Yeah, that’s right. I mean, he makes a good point. It’s basically the point we’ve been making about rising interest rates. They affect the asset pricing of the growth stocks. The ones that, when interest rates are low or zero, you just throw some money into them. Its speculative, you can afford it. All that’s off the table now that you, you know, that every time you make an investment and you’ve got a mortgage, you need to beat that mortgage hurdle. So, the hurdle rate went up for people to invest. So, yeah. Less people are throwing money at or gambling with the stock market, is, I guess, the essence of the article. There are a few other things in there which I liked about only a small percentage of people using a financial planner, basically because of the costs. And I think that will improve. The government has to change the rules around that. But people have been talking about Robo advice for a long time now, the last four or five years, as being the solution. And that’s perhaps where your mate Chat GPT plays a role in providing off the shelf advice for people at a very cheap cost. So, I think that’s potentially on the horizon to solve that problem.

Cameron  23:53
I think there’s a smoke alarm.

Tony  23:55
Must be your sourdough bread.

Cameron  23:57
it’s the clothes dryer.

Tony  23:59
I can’t hear it.

Cameron  24:00
I thought Chrissy had set fire to the house while I’m in here, but it’s the clothes dryer making this high pitched whistling noise. Sorry about that.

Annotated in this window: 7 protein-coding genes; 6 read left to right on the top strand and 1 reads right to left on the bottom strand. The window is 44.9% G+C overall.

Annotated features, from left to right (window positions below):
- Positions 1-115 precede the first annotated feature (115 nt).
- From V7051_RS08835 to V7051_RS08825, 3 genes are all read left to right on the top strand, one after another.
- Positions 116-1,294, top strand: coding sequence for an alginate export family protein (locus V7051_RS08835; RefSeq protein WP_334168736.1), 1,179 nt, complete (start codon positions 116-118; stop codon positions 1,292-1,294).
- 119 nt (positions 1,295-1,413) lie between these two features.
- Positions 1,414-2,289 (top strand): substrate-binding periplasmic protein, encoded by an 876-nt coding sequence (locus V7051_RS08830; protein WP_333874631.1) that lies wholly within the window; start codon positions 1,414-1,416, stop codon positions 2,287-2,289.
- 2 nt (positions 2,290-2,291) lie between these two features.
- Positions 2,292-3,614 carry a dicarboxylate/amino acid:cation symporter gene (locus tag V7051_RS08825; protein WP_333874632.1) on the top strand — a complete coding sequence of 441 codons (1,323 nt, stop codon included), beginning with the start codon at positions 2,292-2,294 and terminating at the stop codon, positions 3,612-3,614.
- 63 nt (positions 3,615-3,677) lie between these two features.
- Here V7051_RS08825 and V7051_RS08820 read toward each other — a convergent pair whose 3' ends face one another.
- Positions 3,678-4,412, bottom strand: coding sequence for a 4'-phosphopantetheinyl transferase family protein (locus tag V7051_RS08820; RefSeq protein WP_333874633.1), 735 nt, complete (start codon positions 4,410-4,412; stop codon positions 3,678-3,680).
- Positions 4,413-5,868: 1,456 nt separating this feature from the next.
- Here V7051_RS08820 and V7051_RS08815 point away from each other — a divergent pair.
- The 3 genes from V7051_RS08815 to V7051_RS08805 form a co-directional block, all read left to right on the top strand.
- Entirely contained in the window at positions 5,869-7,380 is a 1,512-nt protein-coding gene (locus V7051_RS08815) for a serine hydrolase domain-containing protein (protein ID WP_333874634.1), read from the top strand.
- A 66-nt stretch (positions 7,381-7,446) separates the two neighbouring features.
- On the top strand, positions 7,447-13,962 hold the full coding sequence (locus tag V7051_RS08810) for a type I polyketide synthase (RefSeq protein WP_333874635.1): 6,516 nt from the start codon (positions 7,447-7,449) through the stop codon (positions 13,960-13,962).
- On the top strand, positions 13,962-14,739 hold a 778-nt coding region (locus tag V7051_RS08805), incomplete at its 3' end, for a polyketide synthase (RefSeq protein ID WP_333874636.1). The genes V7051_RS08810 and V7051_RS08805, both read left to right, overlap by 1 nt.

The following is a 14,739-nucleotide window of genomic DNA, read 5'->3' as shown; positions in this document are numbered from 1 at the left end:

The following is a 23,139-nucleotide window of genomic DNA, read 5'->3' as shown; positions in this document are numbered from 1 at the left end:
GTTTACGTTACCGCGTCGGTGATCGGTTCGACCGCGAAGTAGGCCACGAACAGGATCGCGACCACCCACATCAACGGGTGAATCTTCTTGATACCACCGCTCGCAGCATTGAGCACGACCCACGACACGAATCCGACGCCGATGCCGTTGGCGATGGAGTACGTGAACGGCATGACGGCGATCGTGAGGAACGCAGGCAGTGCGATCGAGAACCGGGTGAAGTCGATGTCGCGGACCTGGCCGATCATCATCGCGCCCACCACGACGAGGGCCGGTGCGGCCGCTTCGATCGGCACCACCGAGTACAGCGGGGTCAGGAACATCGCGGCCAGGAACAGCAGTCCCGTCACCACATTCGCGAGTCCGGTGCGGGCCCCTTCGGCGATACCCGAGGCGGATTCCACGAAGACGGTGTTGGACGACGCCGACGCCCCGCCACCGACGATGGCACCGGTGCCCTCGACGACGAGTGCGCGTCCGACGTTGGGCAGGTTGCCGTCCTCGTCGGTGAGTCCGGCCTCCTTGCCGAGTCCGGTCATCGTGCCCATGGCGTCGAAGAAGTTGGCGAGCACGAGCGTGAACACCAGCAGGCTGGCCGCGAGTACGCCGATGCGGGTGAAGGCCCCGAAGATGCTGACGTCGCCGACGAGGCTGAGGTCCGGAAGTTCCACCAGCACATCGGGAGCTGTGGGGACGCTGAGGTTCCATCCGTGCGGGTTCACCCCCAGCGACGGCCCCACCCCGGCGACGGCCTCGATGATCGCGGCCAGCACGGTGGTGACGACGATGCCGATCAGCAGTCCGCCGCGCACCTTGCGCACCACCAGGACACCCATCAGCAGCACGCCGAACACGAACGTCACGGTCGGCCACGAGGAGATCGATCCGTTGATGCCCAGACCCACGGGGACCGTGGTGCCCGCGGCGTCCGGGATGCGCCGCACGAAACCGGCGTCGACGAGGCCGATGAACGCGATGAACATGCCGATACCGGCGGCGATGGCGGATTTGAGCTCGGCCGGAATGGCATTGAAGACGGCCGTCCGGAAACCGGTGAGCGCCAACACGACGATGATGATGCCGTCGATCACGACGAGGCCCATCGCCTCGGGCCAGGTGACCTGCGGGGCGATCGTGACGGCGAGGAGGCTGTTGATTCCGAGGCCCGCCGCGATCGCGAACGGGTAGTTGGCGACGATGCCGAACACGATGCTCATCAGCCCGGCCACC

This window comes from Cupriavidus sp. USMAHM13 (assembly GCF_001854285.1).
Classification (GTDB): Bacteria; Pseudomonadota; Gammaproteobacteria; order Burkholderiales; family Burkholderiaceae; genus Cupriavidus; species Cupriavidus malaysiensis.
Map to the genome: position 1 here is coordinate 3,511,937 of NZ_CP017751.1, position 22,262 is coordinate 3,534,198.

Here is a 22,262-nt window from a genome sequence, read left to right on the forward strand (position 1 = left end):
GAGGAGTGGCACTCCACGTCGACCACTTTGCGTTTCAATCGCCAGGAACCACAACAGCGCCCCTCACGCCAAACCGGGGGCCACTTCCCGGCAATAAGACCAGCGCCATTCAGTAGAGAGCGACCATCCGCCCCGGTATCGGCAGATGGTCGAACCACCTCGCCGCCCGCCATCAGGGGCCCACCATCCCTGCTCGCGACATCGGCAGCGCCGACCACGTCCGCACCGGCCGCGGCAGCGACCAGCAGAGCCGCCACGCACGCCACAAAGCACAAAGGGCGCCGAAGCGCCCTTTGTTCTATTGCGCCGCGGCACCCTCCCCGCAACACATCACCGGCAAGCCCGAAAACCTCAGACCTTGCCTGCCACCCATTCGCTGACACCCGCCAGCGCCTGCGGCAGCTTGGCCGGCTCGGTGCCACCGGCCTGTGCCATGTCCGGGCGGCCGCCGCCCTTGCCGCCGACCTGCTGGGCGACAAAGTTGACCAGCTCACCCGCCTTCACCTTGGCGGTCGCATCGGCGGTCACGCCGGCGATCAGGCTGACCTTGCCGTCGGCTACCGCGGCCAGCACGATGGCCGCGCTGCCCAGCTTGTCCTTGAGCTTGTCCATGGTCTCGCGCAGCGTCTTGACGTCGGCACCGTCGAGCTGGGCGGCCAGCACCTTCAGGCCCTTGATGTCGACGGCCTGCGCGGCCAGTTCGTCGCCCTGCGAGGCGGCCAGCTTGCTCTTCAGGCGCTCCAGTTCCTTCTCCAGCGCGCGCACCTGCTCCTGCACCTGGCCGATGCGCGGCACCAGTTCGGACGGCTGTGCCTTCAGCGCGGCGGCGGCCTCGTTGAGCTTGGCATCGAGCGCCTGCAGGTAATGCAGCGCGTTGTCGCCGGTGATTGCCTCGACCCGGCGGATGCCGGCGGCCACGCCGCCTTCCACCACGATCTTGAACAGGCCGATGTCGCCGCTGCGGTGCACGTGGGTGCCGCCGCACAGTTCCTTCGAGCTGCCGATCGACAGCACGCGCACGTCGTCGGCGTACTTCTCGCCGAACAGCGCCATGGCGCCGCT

Tony  24:06
It’s alright, I can’t hear it.

Cameron  24:08
Doesn’t matter if I burn to death, as long as you can’t hear it.

Tony  24:11
Yeah. You can get out in time, come on. You’ll Wing Chun your way through a window or a door or something.

Cameron  24:19
Hi-Ya! Venusian karate. That’s what the third Doctor knew, anyway.

Tony  24:25
John Pertwee, yeah.

Cameron  24:27
Venusian Judo I think it was, Venusian Judo. Sorry to interrupt there. Get back to the point.

Tony  24:32
Yeah, I agree with the article. And on top of all that, and this is probably, you know, a bit of a chicken and egg thing; if people are making that decision about whether they invest in the share market or pay off their mortgage, there’s less people in the share market. So, the share market doesn’t go up as quickly or maybe even comes down, which becomes a self-fulfilling prophecy. So, again, this is one of the arguments where we see people selling out of the market at the wrong time and then getting back in at the wrong time.